The following simple Java program is split as per below:

-        The main Java program NoClassDefFoundErrorSimulator
-        The affected Java class ClassA
-        ClassA provides you with a ON/OFF switch allowing you the replicate the type of problem that you want to study

This program is simply attempting to create a new instance of ClassA 3 times (one after each other). It will demonstrate that an initial failure of either a static variable or static block initializer combined with successive attempt to create a new instance of the affected class triggers java.lang.NoClassDefFoundError.

#### NoClassDefFoundErrorSimulator.java
package org.ph.javaee.tools.jdk7.training2;

 * NoClassDefFoundErrorSimulator
 * @author Pierre-Hugues Charbonneau
public class NoClassDefFoundErrorSimulator {
         * @param args
        public static void main(String[] args) {
               System.out.println("java.lang.NoClassDefFoundError Simulator - Training 2");
               System.out.println("Author: Pierre-Hugues Charbonneau");
               try {                 
                       // Create a new instance of ClassA (attempt #1)
                       System.out.println("FIRST attempt to create a new instance of ClassA...\n");        
                       ClassA classA = new ClassA();
               } catch (Throwable any) {
               try {                 
                       // Create a new instance of ClassA (attempt #2)
                       System.out.println("\nSECOND attempt to create a new instance of ClassA...\n");        
                       ClassA classA = new ClassA();
               } catch (Throwable any) {                   
               try {                 
                       // Create a new instance of ClassA (attempt #3)
                       System.out.println("\nTHIRD attempt to create a new instance of ClassA...\n");        
                       ClassA classA = new ClassA();
               } catch (Throwable any) {                   

#### ClassA.java
package org.ph.javaee.tools.jdk7.training2;

 * ClassA
 * @author Pierre-Hugues Charbonneau
public class ClassA {
        private final static String CLAZZ = ClassA.class.getName();
        // Problem replication switch ON/OFF
        private final static boolean REPLICATE_PROBLEM1 = true; // static variable initializer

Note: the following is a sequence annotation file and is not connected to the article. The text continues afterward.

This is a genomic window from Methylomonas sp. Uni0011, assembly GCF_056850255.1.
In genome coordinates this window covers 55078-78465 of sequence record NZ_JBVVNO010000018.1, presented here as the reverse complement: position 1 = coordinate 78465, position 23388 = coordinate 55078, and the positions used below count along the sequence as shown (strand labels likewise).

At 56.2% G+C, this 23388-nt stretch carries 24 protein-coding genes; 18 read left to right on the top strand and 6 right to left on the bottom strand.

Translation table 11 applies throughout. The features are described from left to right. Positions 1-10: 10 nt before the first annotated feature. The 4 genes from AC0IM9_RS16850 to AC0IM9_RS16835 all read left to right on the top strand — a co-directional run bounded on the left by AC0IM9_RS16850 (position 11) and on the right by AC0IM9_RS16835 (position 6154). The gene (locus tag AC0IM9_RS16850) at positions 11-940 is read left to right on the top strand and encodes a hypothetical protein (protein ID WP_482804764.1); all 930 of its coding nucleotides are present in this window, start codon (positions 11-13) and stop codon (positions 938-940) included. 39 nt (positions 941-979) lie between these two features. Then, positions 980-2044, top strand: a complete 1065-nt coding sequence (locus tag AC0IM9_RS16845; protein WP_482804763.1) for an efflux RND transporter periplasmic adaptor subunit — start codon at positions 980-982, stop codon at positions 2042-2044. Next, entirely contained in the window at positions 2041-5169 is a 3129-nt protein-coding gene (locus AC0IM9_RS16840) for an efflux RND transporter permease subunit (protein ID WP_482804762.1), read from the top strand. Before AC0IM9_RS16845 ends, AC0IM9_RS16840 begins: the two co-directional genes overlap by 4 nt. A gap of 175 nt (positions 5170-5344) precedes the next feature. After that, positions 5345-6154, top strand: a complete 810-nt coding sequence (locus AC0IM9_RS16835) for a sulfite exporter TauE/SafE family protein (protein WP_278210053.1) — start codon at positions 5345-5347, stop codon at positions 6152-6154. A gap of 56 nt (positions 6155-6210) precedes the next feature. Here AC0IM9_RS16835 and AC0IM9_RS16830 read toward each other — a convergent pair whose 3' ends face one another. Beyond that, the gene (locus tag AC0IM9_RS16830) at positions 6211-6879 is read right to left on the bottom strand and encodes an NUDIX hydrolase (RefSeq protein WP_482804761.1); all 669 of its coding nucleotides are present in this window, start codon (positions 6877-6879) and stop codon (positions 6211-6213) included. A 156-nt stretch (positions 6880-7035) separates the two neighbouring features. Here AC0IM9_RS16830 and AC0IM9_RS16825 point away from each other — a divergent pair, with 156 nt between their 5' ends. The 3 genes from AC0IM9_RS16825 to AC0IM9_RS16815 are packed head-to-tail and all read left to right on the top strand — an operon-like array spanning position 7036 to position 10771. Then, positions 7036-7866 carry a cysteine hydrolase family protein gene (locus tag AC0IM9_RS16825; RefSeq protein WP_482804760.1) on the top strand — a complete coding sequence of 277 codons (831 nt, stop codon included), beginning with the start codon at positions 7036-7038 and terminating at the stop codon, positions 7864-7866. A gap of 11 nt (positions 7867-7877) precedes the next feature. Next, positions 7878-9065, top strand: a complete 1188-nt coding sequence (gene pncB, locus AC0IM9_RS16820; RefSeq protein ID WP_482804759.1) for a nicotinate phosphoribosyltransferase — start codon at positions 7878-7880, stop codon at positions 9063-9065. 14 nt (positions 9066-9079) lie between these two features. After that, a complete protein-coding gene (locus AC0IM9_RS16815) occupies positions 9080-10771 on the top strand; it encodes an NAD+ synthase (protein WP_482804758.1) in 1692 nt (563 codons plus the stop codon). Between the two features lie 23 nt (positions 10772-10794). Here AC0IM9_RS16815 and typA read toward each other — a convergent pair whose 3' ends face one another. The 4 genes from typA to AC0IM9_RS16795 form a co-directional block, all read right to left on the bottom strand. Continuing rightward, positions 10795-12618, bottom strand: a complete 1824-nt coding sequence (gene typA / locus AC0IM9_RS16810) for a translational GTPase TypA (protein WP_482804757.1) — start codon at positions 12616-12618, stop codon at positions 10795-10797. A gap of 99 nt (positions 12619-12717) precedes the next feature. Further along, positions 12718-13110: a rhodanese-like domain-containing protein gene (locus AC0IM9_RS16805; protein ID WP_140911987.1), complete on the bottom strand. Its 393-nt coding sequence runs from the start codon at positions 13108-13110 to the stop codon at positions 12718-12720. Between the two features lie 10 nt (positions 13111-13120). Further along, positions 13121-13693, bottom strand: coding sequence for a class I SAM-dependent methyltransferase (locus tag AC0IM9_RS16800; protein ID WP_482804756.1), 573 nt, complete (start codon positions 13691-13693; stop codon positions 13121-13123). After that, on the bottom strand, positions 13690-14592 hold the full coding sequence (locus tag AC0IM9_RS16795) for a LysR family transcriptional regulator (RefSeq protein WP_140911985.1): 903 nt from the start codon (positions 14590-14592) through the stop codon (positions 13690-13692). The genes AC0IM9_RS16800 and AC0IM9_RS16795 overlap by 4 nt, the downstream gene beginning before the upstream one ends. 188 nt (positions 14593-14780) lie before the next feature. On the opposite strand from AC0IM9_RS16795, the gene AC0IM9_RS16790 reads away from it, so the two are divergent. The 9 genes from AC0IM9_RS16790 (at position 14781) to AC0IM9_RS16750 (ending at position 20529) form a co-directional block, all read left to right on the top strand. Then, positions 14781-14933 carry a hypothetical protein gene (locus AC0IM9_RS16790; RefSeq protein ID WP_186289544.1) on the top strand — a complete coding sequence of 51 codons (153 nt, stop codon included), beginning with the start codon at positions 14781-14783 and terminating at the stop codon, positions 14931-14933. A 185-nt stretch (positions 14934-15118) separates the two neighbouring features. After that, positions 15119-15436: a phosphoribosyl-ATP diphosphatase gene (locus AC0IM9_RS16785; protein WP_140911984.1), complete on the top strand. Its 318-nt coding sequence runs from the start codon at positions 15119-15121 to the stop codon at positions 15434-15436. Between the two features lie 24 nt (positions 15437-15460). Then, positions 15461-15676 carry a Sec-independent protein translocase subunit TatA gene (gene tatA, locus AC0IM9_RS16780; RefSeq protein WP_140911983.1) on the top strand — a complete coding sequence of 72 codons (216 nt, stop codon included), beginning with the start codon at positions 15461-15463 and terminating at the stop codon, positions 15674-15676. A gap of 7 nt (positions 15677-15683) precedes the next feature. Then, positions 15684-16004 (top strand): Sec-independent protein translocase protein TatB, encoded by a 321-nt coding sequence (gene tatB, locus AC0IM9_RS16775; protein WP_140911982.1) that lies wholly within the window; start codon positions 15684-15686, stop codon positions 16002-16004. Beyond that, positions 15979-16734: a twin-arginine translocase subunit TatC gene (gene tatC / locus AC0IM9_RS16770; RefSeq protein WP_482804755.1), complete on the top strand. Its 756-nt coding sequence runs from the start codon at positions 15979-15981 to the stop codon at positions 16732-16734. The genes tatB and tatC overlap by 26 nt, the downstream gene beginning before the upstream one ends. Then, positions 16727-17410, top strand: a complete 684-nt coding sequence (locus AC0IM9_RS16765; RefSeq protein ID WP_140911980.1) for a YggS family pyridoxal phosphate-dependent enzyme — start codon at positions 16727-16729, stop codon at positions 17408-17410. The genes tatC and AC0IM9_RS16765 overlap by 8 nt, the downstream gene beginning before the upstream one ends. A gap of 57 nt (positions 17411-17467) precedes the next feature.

private final static boolean REPLICATE_PROBLEM2 = false; // static block{} initializer
        // Static variable executed at Class loading time
        private static String staticVariable = initStaticVariable();
        // Static initializer block executed at Class loading time
        static {
               // Static block code execution...
               if (REPLICATE_PROBLEM2) throw new IllegalStateException("ClassA.static{}: Internal Error!");
        public ClassA() {
               System.out.println("Creating a new instance of "+ClassA.class.getName()+"...");
         * @return
        private static String initStaticVariable() {
               String stringData = "";
               if (REPLICATE_PROBLEM1) throw new IllegalStateException("ClassA.initStaticVariable(): Internal Error!");
               return stringData;

Problem reproduction

In order to replicate the problem, we will simply “voluntary” trigger a failure of the static initializer code. Please simply enable the problem type that you want to study e.g. either static variable or static block initializer failure:

        // Problem replication switch ON (true) / OFF (false)
        private final static boolean REPLICATE_PROBLEM1 = true; // static variable initializer
        private final static boolean REPLICATE_PROBLEM2 = false; // static block{} initializer

Now, let’s run the program with both switch at OFF (both boolean values at false)

## Baseline (normal execution)
java.lang.NoClassDefFoundError Simulator - Training 2
Author: Pierre-Hugues Charbonneau

FIRST attempt to create a new instance of ClassA...

Creating a new instance of org.ph.javaee.tools.jdk7.training2.ClassA...

SECOND attempt to create a new instance of ClassA...

Creating a new instance of org.ph.javaee.tools.jdk7.training2.ClassA...

THIRD attempt to create a new instance of ClassA...

Creating a new instance of org.ph.javaee.tools.jdk7.training2.ClassA...